Picture: THINKSTOCK
Picture: THINKSTOCK

AFRICAN Bank Investments Limited’s (Abil’s) black economic empowerment (BEE) shareholders are suing directors of the failed company, as well as auditing firm Deloitte, for about R2bn, claiming they were reckless.

The action could become a test case for suing directors in their personal capacity under the Companies Act of 2008.

Should the matter go to court, a petition is likely to be presented for the release of the report commissioned by the Reserve Bank into the business, trade, dealings, affairs, assets and liabilities of African Bank after it went into curatorship.

The report arising from the investigation that was led by Advocate John Myburgh has been kept under wraps by the Reserve Bank for almost a year.

In a summons issued on December 17, BEE shareholders of the Hlumisa and Eyomhlaba schemes say they lost R729m and R1.3bn, respectively, in shareholder value.

They argue in the court papers that between December 2012 and December 2014, the directors "were knowingly parties to the carrying on of the business of Abil in a manner which was reckless".

The alleged reckless decisions included one by Abil directors to advance R1.4bn to its furniture subsidiary Ellerine Holdings "without making provision for security" and in "circumstances where there was no reasonable prospects of the loans being repaid".

Ellerine Holdings was a struggling entity and is seen as a contributor to the misfortunes of Abil and its biggest subsidiary, African Bank.

Ellerine Holdings CEO Antonio Fourie was retained as an Abil director when the R1.4bn loan was advanced, which the BEE shareholders say was a conflict of interest.

They further took issue with the appointment of the late Thami Sokutu as African Bank’s chief risk officer, implying he was unfit for the job.

The BEE shareholders also allege that Abil directors "failed to make prudent provisions for the losses sustained due to bad business decisions".

The Abil directors are accused of signing off and publishing financial statements that were misleading.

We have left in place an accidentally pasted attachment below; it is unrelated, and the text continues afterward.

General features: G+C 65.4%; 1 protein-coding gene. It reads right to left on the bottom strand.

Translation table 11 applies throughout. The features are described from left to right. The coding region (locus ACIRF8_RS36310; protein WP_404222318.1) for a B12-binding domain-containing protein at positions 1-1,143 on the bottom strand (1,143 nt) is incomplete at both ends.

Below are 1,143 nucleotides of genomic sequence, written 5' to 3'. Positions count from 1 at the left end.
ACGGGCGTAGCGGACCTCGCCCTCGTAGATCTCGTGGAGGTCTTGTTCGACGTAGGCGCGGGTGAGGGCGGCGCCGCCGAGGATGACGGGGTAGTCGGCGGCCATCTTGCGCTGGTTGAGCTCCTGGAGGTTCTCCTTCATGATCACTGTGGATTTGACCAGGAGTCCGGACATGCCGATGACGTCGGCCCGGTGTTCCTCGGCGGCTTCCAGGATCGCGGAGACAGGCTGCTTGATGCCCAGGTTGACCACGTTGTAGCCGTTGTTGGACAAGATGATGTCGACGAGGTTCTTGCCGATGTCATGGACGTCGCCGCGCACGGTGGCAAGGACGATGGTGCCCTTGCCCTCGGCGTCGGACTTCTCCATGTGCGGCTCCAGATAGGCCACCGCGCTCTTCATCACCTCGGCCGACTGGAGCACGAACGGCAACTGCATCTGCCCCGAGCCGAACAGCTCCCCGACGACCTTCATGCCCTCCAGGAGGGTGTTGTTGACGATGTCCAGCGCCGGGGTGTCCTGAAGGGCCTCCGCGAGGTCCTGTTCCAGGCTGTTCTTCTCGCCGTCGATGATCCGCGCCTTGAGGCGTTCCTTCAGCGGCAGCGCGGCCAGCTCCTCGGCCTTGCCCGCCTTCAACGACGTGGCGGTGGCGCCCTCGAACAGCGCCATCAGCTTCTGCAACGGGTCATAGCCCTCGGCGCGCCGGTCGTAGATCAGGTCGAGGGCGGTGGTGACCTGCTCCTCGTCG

The BEE shareholders claim this led to their shareholder value diminishing from about R2bn in April 2013 to zero.

The Abil directors listed as respondents are former CEO Leon Kirkinis, former finance director Nithia Nalliah, non-executive directors Mojanku Gumbi, Morris Mthombeni, Nomalizo Langa-Royds, Nicholas Adams, Mr Fourie, Sam Sithole, Robert Symmonds and chairman Mutle Mogase.

On Monday, Mr Mogase and Mr Nalliah said they had not seen the court papers, while Mr Kirkinis could not be reached.

The BEE shareholders say it was "false" of auditing firm Deloitte to note that in its opinion the financial statements fairly presented the financial position of African Bank. "The auditors were aware or should have been aware that Abil was concealing nonperforming loans by making new loans to the same debtors to service old loans for the sole purpose of making collections look good when they were not," the summons noted.

The BEE shareholders alleged that Abil was not employing generally accepted accounting practices.

"The auditors failed … to indicate … the true state of affairs and the unorthodox accounting practices employed by Abil, and when this practice was finally reversed in 2013, the effect was a R2.1bn reduction in assets."

Deloitte Africa CEO Lwazi Bam said the firm subscribed to the highest standards of ethics, integrity and professionalism.

"We are confident in the sufficiency and completeness of our audit procedures and quality reviews, and stand by the quality of our work.

"A company’s management has the responsibility for the preparation of financial statements in compliance with relevant accounting standards and as auditors, we have a responsibility to independently audit and report on those statements," Mr Bam said.